- The Washington Times - Thursday, August 25, 2005

LaVar Arrington is back, and the Washington Redskins’ three-time Pro Bowl linebacker is as curious as anyone else to see how he performs in his return to action tomorrow night against Pittsburgh.

In his first lengthy interview since he lashed out at the Redskins’ organization and then the media in April, Arrington was at various times frank, introspective and emotional yesterday.

“It’s been stated that I could be washed up or be the latest guy to fall by the wayside here in D.C.” Arrington said. “It just makes it all the better to prove [the doubters] wrong. If not, then I was washed up. Do I feel washed up? No. Generally, I try to forecast what’s going to happen, but this one, I’m just going to let the story unfold. I just want to get my feet wet [tomorrow]. I’m not going to put too much pressure on myself.”

Arrington, who originally hurt his knee in last season’s opener against Tampa Bay, played the next week before undergoing surgery that was supposed to keep him out two to four weeks. He suffered a bad bone bruise when he slipped while rehabbing in October. He finally returned Dec. 18, but after two weeks in a reserve role, he gave in to the pain and went on injured reserve before the season finale.

Arrington had a second scope this spring and started training camp on the physically unable to perform list before being activated Aug. 15.

“My knee feels pretty good, [but] I’m a little fatigued,” Arrington said. “Three [consecutive] days in pads is kind of a big load to take on [after limited work for three days last week]. I’ve done everything I possibly can do as far as running, conditioning and lifting. You have to play football to get in football shape.”

Playing in front of the home fans for the first time since the 2004 opener will excite Arrington, still the most popular Redskin.

“I saw so many No. 56 jerseys in the stands [while he was sidelined], I was like, ‘Man, I wish there was one on the field,’ ” Arrington said. “I don’t know how I’ll feel when I’ll see all those jerseys and mine is on. I might have to put my head up and keep [the tears] from rolling down. It’s been a long road.”

Assistant head coach Gregg Williams is enthused about what adding a player as gifted as Arrington can do for a defense that ranked third in the league without him last season. Williams said Arrington, whose starting spot has been filled by newcomer Warrick Holdman, could play as many as 30 snaps against the Steelers.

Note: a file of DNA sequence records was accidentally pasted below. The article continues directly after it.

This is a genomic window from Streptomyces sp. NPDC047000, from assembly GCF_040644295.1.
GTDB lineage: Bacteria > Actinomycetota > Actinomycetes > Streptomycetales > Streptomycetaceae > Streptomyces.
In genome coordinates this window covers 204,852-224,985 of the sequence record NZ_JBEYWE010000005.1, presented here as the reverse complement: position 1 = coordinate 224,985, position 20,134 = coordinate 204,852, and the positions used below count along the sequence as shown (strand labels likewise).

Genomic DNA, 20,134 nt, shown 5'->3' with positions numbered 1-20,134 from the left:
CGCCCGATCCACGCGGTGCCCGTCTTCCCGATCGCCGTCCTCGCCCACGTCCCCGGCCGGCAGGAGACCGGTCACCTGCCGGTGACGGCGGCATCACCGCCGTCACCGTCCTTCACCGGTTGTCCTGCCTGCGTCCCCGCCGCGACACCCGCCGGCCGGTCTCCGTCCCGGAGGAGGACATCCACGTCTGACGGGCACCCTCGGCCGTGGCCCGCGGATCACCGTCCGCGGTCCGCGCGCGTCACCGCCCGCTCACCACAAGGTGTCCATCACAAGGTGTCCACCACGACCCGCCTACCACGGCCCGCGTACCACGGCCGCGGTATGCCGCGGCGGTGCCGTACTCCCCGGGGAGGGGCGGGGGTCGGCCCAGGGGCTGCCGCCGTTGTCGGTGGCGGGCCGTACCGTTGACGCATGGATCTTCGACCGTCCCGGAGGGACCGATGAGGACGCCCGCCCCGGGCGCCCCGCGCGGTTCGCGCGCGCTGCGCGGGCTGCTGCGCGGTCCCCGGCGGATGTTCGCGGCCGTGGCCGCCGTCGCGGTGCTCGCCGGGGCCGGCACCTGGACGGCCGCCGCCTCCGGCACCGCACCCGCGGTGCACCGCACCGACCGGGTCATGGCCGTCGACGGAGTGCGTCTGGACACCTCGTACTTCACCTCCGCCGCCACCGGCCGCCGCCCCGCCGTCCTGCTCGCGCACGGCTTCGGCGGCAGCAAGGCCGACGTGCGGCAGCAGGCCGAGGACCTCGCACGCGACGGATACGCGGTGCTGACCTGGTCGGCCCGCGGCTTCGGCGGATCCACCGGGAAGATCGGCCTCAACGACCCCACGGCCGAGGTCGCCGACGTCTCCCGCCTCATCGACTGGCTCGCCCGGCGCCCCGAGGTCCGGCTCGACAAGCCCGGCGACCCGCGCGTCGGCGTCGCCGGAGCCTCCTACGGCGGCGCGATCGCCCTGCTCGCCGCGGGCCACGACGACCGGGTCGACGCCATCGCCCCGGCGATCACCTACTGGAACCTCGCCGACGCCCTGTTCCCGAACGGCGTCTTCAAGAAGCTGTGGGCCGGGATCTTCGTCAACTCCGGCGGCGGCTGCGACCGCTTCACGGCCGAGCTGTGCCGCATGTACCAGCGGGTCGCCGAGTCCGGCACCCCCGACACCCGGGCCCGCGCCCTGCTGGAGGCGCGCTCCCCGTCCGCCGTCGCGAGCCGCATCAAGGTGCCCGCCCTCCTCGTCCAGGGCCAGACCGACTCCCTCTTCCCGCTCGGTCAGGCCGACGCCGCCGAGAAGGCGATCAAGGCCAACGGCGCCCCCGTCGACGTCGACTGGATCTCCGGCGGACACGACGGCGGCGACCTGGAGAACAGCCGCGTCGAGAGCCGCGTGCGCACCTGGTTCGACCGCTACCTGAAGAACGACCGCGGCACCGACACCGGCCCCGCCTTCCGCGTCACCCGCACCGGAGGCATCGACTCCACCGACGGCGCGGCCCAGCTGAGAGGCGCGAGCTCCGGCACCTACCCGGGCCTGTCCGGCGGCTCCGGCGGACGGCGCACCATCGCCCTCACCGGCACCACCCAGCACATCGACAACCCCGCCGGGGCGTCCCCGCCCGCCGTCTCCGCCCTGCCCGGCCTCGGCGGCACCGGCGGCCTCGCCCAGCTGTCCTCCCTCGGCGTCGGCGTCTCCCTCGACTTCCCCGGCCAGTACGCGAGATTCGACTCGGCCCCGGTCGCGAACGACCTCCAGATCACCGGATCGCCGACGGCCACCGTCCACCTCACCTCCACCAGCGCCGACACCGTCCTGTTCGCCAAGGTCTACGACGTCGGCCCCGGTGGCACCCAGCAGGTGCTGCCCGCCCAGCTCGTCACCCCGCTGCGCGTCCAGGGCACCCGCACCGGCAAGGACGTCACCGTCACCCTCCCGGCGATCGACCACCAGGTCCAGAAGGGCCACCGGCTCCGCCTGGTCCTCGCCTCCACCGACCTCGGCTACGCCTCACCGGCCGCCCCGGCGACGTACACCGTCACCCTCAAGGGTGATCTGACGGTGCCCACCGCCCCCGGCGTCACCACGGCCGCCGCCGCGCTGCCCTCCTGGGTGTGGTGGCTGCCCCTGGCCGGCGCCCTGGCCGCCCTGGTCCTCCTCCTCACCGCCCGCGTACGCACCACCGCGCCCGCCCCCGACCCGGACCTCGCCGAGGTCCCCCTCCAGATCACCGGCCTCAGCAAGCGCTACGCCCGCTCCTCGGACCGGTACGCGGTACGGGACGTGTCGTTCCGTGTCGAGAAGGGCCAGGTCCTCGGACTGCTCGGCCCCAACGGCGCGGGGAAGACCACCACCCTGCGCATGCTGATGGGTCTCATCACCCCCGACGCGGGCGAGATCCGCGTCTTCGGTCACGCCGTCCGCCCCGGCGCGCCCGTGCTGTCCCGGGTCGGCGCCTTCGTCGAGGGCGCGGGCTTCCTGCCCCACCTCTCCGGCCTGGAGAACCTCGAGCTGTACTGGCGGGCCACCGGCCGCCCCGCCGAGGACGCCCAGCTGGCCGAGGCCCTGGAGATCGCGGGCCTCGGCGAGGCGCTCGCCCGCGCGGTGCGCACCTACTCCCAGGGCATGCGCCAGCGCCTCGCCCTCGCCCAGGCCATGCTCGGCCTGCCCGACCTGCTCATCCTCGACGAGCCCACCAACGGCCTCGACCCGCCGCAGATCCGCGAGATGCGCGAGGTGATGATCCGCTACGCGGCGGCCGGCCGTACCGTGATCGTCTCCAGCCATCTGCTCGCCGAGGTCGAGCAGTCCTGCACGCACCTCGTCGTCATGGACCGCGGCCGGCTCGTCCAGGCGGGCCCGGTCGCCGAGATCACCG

“There’s an explosive athlete right there that has a chance to make some big plays,” Williams said. “I’m excited about seeing LaVar in the best condition since I’ve been here. The first live contact is going to be important to see that there’s not any type of setback.”

The injury-filled last 11 months have been the first serious athletic setback for Arrington, 27, Parade magazine’s national player of the year in high school in Pittsburgh, an All-American in two of his three seasons at Penn State and one of Washington’s best and most quoted players by just his second season.

But 2004 Redskins additions like Pro Bowl linebacker Marcus Washington, defensive tackle Cornelius Griffin, cornerback Shawn Springs and running back Clinton Portis stepped forward, on and off the field, in Arrington’s absence from the spotlight.

“It’s hard being a leader for so long, being a focal point and then kind of abruptly stop,” Arrington said. “It’s nice to be back in the mix. It’s also nice not to have ‘the player’ pressure on me. That’s on other guys this year. That’s going to give me an opportunity to possibly just go ahead and play and let the other people have that kind of attention.”

With Arrington’s usual garrulousness and playmaking ability, that attention figures to be his again soon if he stays healthy. Williams gave Holdman only a half-hearted endorsement while salivating at the prospect of unleashing Washington and Arrington on opposing offenses, beginning with the Sept. 11 season opener against Chicago.

“LaVar could be in some very heavy packages for Chicago,” Williams said. “Those are pretty good-sized bookend outside linebackers. There are a lot of defensive coordinators that would like to see those two guys get off the bus first. They’re pretty good physical specimens. Now they’ve just got to play well. I like our chances.”

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